White papers

Studies and reports about important issues in law, finance and insolvency

 

  • What is the role of solicitors in the formal restructuring of insolvent SMEs?

    The Coronavirus economic meltdown has already led to some quick changes to Australian bankruptcy and insolvency law. However, as the basic tools for dealing with insolvency remain the same, it is worth looking at the general regulatory landscape and asking, what is the role of lawyers? And what should that role be?

  • Introduction to the Personal Property Securities Register

    The Personal Property Securities Act 2009 (Cth) commenced on 30 January 2012 and with it revolutionised the validity, enforceability and priority of security interests in personal property. This whitepaper outlines the function of the Personal Property Securities Register (PPSR), of which acts as a single “noticeboard” to the public of registered security interests in personal property.

  • Value pricing and pricing innovation

    In the age of the development and reliance on information technology (IT), the legal profession is undergoing a significant makeover in terms of the type and delivery of legal services. This whitepaper offers a perspective on the ways that lawyers attribute value to their work, the effect of IT on the legal profession and invites the reader to consider innovative ways of pricing legal services.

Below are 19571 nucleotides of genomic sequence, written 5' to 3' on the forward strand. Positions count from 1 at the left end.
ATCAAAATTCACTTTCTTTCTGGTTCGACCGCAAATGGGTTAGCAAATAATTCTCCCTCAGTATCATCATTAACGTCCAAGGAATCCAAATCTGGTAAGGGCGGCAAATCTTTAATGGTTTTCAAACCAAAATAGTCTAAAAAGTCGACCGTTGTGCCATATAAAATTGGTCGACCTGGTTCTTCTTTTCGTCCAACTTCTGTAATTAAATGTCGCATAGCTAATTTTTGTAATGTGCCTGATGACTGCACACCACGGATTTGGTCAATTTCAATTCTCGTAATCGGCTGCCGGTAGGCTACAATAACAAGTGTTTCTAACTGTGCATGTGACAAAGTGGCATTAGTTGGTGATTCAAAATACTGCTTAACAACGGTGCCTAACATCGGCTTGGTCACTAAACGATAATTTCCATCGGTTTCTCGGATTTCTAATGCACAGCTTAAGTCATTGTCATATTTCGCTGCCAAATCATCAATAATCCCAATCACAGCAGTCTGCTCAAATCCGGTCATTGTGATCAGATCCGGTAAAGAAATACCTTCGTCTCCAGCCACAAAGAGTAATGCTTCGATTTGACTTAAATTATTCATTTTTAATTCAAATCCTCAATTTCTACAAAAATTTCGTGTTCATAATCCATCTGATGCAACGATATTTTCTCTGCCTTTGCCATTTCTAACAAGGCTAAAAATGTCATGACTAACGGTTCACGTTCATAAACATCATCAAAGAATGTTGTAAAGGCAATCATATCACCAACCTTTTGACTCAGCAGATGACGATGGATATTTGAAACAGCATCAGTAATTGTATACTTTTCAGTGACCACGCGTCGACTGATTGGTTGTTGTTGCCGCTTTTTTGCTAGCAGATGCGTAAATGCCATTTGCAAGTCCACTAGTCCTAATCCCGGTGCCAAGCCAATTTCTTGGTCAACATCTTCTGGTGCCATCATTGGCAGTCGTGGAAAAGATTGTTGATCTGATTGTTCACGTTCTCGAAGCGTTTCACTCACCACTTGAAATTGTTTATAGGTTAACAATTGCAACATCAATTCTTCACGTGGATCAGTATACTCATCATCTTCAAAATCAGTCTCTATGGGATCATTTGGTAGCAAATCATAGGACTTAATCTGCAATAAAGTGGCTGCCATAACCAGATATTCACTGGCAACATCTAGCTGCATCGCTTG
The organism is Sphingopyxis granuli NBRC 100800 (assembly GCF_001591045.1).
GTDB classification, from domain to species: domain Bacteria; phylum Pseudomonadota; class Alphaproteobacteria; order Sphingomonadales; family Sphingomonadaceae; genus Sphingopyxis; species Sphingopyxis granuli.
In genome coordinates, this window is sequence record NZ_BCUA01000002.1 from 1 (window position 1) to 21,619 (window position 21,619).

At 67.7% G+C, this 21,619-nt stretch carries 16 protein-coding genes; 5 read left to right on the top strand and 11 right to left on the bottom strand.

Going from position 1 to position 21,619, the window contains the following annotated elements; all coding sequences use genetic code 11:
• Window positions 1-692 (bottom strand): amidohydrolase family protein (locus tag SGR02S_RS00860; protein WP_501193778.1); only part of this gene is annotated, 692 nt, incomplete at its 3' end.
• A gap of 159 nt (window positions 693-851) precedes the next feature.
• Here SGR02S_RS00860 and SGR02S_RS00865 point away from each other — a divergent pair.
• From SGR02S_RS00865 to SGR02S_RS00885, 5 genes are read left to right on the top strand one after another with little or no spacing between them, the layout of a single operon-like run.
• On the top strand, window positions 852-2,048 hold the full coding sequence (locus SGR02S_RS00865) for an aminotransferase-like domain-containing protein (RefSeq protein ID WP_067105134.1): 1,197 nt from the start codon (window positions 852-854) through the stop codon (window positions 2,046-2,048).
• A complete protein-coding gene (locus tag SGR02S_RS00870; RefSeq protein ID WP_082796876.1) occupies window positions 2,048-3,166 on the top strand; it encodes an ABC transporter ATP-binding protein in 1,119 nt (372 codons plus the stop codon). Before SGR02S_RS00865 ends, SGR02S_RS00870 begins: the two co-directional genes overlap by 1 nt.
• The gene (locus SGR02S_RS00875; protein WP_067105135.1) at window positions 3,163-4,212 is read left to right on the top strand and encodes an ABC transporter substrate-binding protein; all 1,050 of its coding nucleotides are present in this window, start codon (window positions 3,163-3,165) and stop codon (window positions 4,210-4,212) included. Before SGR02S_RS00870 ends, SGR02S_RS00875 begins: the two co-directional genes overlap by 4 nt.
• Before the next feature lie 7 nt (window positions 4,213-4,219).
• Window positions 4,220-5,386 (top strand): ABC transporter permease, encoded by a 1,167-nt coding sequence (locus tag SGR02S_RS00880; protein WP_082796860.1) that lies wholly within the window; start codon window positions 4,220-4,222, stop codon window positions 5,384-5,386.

• The 9 Best Ways to Reduce Your Legal Spend in Commercial Litigation

    In a profession that favours the use of hourly billing, one of the challenges that faces entrepreneurs or a small-to-medium enterprise (SME) is the management of the legal spend of commercial litigation. This whitepaper offers insights to the best ways to reduce the legal costs of commercial litigation in the absence of a fixed fee retainer.

  • The 6 Archetypes of Debtors

    Which Mr Men character is your debtor? This whitepaper takes a light hearted look at the different types of debtors that Credit Managers and Financial Controllers may encounter in B2B debt recovery. The characterisation of debtors allows appropriate action to be taken to recover debts and write off debts that are unrecoverable.

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